Luderer said that XL2 can prevent many of these unnecessary and often risky surgeries and biopsies. He said the real dilemma are the intermediate-risk patients with nodules sized between 8mm and 30mm, of which there are at least 600,000 cases a year. He puts the marketing opportunity at $1bn.
"It's a blockbuster market," he said. "It always has been, but nobody realized it, because no one has been able to address it and run a test that actually works."
That said, Luderer is also the first to admit that getting buy-in from pulmonologists will not be easy.
"Everybody wants an early cancer diagnostic, but it's very difficult to actually sell it," he said. "What you run into is physicians who never had a test like this, because it was never available and you need to show them what the data says and that this will really improve patient care in your practice."
With the marketing plans of XL2 in full swing, Luderer said in the next two to four years, Indi hopes to migrate XL2 into an antibody format, which would allow the company to sell the product in geographic areas that don't have a CLIA-reference lab structure like the US. He points to European countries and the Asia Pacific region.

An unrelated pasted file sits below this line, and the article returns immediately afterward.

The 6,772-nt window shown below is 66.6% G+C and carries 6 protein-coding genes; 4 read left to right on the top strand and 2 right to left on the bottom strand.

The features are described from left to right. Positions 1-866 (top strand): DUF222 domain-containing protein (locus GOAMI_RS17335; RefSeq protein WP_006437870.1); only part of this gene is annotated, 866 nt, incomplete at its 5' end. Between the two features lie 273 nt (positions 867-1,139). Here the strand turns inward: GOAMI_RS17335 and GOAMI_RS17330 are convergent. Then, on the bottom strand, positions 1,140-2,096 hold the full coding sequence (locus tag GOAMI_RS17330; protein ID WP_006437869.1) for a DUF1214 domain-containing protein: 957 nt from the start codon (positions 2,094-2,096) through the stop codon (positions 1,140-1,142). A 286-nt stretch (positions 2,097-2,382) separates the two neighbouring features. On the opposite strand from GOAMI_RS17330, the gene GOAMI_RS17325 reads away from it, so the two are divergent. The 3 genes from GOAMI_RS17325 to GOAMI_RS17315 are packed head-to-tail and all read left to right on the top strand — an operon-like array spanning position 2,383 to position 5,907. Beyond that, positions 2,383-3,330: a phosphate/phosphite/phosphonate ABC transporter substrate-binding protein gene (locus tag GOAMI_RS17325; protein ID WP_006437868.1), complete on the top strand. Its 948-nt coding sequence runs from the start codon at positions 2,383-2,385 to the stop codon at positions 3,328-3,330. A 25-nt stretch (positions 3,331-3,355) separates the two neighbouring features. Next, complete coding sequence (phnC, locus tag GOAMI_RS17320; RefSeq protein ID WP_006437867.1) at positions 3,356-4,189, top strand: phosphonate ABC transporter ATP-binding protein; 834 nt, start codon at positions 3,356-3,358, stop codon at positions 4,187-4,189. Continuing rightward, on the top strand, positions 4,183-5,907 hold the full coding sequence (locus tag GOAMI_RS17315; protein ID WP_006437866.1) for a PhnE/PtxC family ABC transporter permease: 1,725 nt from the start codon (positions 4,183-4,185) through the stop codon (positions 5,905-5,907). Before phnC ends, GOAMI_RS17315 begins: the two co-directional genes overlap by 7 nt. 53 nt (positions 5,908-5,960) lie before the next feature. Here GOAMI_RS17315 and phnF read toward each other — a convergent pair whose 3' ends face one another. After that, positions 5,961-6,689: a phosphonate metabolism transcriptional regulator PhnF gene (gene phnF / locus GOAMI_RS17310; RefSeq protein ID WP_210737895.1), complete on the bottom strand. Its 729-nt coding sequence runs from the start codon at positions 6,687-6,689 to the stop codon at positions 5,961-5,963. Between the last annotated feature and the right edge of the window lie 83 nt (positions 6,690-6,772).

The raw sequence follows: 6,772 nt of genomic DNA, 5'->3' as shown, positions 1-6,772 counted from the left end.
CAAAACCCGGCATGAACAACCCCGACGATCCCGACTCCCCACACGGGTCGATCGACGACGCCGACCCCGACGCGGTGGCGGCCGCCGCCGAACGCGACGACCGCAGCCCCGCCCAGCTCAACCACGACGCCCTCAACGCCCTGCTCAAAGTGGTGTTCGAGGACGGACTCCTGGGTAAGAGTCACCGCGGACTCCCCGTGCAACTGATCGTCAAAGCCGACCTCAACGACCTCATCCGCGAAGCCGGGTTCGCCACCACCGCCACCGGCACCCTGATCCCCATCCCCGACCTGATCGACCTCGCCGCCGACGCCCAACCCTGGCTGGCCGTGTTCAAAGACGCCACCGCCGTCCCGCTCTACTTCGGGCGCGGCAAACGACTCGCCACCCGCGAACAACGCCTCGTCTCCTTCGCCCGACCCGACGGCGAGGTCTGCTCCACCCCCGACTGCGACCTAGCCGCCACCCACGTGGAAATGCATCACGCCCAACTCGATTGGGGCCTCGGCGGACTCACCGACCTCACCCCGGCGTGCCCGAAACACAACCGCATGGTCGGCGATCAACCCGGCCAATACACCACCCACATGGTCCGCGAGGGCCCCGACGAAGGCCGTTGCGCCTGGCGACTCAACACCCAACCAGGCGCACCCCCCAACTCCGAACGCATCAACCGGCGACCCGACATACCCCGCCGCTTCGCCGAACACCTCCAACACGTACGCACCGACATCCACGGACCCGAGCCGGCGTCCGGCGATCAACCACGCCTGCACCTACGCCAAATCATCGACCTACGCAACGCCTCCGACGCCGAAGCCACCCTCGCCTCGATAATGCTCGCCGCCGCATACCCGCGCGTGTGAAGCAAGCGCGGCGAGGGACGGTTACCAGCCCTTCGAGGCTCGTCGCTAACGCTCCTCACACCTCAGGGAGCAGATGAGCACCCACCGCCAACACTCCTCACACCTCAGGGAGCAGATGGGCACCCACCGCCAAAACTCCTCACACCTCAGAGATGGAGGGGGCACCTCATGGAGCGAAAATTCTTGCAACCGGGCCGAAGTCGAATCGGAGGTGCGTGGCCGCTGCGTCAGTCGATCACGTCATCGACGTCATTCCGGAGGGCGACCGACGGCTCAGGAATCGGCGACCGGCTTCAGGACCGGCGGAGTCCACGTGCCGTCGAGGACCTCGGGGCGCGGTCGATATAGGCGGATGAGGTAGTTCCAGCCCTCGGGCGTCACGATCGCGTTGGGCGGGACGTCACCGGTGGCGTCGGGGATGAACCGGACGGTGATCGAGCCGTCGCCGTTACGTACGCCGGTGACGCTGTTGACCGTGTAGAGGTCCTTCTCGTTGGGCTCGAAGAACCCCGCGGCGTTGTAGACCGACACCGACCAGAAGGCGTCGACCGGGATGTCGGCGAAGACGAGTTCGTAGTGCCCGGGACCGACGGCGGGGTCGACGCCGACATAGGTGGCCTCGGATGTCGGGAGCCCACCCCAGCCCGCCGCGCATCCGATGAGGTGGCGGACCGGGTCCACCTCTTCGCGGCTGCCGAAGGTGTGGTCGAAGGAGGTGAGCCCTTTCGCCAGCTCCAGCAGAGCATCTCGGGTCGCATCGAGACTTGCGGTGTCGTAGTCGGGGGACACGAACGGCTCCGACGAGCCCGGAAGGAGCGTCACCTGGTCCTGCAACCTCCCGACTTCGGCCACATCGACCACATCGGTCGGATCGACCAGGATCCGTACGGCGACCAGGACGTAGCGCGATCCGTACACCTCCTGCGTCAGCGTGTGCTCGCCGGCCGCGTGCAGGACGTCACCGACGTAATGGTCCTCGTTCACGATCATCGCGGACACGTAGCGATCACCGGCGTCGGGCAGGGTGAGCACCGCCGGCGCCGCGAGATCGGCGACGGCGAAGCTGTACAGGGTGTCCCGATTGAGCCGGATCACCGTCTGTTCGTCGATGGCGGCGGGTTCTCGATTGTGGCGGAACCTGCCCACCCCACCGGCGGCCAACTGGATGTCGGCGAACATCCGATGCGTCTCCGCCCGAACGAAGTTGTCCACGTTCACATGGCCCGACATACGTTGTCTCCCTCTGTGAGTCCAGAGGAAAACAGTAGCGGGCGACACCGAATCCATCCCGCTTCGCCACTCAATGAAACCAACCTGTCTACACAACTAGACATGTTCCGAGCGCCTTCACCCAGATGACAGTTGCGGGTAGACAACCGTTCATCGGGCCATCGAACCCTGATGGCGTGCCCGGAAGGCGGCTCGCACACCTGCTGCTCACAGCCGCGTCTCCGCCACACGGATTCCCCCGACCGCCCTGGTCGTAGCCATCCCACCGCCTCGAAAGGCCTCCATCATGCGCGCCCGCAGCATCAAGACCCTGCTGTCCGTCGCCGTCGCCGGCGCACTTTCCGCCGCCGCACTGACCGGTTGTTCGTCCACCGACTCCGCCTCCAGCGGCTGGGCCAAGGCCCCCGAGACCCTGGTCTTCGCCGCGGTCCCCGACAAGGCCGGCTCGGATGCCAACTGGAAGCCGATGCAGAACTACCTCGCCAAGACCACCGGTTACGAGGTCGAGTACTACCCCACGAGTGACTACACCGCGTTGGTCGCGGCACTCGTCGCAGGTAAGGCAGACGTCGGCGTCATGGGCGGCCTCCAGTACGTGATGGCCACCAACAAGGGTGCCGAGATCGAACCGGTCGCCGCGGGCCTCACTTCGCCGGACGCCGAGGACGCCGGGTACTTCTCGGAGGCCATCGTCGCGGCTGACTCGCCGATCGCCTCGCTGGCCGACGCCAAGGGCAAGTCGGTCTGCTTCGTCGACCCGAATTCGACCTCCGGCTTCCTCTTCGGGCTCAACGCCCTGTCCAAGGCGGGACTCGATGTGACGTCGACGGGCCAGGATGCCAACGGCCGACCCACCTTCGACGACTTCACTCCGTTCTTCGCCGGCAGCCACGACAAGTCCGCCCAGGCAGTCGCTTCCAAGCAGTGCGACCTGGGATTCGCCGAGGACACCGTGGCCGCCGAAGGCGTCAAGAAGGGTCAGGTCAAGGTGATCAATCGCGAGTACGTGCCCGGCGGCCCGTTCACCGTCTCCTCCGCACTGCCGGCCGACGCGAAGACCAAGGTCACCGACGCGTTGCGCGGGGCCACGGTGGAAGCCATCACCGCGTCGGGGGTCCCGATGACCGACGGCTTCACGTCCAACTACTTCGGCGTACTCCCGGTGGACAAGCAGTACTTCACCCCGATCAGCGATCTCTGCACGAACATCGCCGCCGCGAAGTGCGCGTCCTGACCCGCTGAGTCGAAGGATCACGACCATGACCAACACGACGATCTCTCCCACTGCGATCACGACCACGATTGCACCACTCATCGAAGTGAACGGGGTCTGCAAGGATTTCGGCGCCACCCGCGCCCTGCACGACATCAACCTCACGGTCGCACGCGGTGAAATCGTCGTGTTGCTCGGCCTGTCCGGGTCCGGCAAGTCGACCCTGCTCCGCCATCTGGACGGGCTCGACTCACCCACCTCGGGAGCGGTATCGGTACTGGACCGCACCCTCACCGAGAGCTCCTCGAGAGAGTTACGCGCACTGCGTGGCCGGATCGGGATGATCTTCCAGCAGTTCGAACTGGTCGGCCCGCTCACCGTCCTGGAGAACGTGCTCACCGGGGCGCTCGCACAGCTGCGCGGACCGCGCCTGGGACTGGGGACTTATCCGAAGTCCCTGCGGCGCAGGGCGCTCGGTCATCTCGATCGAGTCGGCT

To make the conversion would require that the company converts the existing measurement platform to an anti-body detection platform. This would take years and money. He said the idea would be to create antibody-based test kits that could be marketed with a partner and sold to hospital laboratories.
"This would be an ideal way to franchise the technology," he said.
Europe, he noted, is known for having varying requirements for testing, depending on the country. Here, the company may partner with an IVD company where Indi would provide the kit that would then run on an immunoassay platform in a clinic. Similarly, in Asia, in particular China, CLIA-waived labs are in their infancy, which opens a window of opportunity to provide large hospitals with the antibody-based kits that are used in imaging tests.
Luderer is also the CEO of Indi Molecular, an independent company, that was spun out of Indi Diagnostics in 2013 with technology from the California Institute of Technology. It uses "click chemistry," a synthetic process that allows scientists to permanently join together molecular components. The company recently raised $11.5m in a Series C round to accelerate its PCC platform development.